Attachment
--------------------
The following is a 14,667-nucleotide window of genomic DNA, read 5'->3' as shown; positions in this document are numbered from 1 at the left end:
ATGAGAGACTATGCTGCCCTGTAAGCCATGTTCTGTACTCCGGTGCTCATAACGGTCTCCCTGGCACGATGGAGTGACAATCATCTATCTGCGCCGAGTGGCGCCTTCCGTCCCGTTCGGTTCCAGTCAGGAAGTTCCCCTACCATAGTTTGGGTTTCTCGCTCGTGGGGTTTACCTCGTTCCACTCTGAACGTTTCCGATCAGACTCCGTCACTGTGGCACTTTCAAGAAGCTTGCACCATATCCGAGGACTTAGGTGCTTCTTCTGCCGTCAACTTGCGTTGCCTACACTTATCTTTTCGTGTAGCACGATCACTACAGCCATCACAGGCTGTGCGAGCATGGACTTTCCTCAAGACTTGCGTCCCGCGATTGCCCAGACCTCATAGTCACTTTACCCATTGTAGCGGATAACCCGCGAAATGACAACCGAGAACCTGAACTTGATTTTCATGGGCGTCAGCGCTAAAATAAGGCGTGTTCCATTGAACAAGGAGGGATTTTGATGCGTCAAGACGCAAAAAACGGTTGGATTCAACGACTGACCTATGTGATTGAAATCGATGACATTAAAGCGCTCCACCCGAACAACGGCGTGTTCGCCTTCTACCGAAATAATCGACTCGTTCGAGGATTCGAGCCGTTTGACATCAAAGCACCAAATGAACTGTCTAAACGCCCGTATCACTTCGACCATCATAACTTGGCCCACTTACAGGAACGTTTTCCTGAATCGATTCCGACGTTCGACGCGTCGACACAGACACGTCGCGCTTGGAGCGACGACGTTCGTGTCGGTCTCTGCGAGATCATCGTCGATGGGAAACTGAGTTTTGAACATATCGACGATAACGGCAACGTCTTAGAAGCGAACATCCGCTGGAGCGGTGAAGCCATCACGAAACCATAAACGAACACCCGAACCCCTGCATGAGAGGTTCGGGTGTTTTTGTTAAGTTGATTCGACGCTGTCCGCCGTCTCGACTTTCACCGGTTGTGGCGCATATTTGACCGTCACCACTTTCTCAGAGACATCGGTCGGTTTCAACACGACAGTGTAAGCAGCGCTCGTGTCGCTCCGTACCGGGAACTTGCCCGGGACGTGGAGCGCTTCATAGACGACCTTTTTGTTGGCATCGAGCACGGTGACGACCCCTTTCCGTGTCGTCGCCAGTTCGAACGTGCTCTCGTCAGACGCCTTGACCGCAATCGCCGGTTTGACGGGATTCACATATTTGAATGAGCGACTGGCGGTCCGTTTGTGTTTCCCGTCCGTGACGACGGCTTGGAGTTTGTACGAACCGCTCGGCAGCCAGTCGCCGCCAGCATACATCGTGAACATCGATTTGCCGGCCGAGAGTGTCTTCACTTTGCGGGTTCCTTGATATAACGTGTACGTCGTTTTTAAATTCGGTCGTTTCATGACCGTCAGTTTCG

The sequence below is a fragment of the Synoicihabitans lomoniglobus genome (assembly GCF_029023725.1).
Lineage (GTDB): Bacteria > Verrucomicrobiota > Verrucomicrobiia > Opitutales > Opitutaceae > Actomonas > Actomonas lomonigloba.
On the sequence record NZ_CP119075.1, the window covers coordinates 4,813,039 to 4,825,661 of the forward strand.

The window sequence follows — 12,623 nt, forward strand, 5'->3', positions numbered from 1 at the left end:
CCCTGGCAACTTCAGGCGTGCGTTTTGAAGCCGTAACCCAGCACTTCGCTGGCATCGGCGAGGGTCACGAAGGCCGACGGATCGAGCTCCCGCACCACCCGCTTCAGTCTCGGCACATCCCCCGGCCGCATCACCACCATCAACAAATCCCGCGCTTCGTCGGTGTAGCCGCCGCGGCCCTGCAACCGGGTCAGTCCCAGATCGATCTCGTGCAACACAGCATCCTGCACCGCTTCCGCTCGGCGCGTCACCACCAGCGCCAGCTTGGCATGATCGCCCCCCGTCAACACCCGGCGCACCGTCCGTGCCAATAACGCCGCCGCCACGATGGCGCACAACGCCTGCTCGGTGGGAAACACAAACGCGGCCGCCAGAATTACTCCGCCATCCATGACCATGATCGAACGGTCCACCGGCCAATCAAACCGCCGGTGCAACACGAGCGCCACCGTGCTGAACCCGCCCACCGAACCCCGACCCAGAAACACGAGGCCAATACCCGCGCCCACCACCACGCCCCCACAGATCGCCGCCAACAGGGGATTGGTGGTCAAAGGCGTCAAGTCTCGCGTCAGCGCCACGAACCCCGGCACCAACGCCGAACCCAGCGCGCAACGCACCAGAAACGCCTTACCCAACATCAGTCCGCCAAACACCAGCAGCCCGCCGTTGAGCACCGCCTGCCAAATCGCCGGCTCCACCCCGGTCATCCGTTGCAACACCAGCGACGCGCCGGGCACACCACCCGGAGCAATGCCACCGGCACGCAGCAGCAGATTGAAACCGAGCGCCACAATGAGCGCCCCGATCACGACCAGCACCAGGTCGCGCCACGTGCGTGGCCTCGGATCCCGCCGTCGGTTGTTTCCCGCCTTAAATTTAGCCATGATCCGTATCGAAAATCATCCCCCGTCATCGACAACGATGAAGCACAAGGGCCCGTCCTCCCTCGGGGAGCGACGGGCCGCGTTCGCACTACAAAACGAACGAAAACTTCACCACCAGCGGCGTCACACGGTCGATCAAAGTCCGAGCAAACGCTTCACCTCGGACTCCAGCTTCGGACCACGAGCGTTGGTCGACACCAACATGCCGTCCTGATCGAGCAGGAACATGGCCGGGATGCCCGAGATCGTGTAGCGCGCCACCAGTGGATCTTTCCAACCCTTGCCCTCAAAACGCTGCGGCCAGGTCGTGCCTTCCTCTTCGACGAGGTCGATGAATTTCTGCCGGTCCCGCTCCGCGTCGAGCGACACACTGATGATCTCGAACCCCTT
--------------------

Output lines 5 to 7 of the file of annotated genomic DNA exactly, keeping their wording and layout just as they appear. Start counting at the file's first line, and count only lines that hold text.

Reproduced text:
On the sequence record NZ_CP119075.1, the window covers coordinates 4,813,039 to 4,825,661 of the forward strand.

The window sequence follows — 12,623 nt, forward strand, 5'->3', positions numbered from 1 at the left end:
CCCTGGCAACTTCAGGCGTGCGTTTTGAAGCCGTAACCCAGCACTTCGCTGGCATCGGCGAGGGTCACGAAGGCCGACGGATCGAGCTCCCGCACCACCCGCTTCAGTCTCGGCACATCCCCCGGCCGCATCACCACCATCAACAAATCCCGCGCTTCGTCGGTGTAGCCGCCGCGGCCCTGCAACCGGGTCAGTCCCAGATCGATCTCGTGCAACACAGCATCCTGCACCGCTTCCGCTCGGCGCGTCACCACCAGCGCCAGCTTGGCATGATCGCCCCCCGTCAACACCCGGCGCACCGTCCGTGCCAATAACGCCGCCGCCACGATGGCGCACAACGCCTGCTCGGTGGGAAACACAAACGCGGCCGCCAGAATTACTCCGCCATCCATGACCATGATCGAACGGTCCACCGGCCAATCAAACCGCCGGTGCAACACGAGCGCCACCGTGCTGAACCCGCCCACCGAACCCCGACCCAGAAACACGAGGCCAATACCCGCGCCCACCACCACGCCCCCACAGATCGCCGCCAACAGGGGATTGGTGGTCAAAGGCGTCAAGTCTCGCGTCAGCGCCACGAACCCCGGCACCAACGCCGAACCCAGCGCGCAACGCACCAGAAACGCCTTACCCAACATCAGTCCGCCAAACACCAGCAGCCCGCCGTTGAGCACCGCCTGCCAAATCGCCGGCTCCACCCCGGTCATCCGTTGCAACACCAGCGACGCGCCGGGCACACCACCCGGAGCAATGCCACCGGCACGCAGCAGCAGATTGAAACCGAGCGCCACAATGAGCGCCCCGATCACGACCAGCACCAGGTCGCGCCACGTGCGTGGCCTCGGATCCCGCCGTCGGTTGTTTCCCGCCTTAAATTTAGCCATGATCCGTATCGAAAATCATCCCCCGTCATCGACAACGATGAAGCACAAGGGCCCGTCCTCCCTCGGGGAGCGACGGGCCGCGTTCGCACTACAAAACGAACGAAAACTTCACCACCAGCGGCGTCACACGGTCGATCAAAGTCCGAGCAAACGCTTCACCTCGGACTCCAGCTTCGGACCACGAGCGTTGGTCGACACCAACATGCCGTCCTGATCGAGCAGGAACATGGCCGGGATGCCCGAGATCGTGTAGCGCGCCACCAGTGGATCTTTCCAACCCTTGCCCTCAAAACGCTGCGGCCAGGTCGTGCCTTCCTCTTCGACGAGGTCGATGAATTTCTGCCGGTCCCGCTCCGCGTCGAGCGACACACTGATGATCTCGAACCCCTT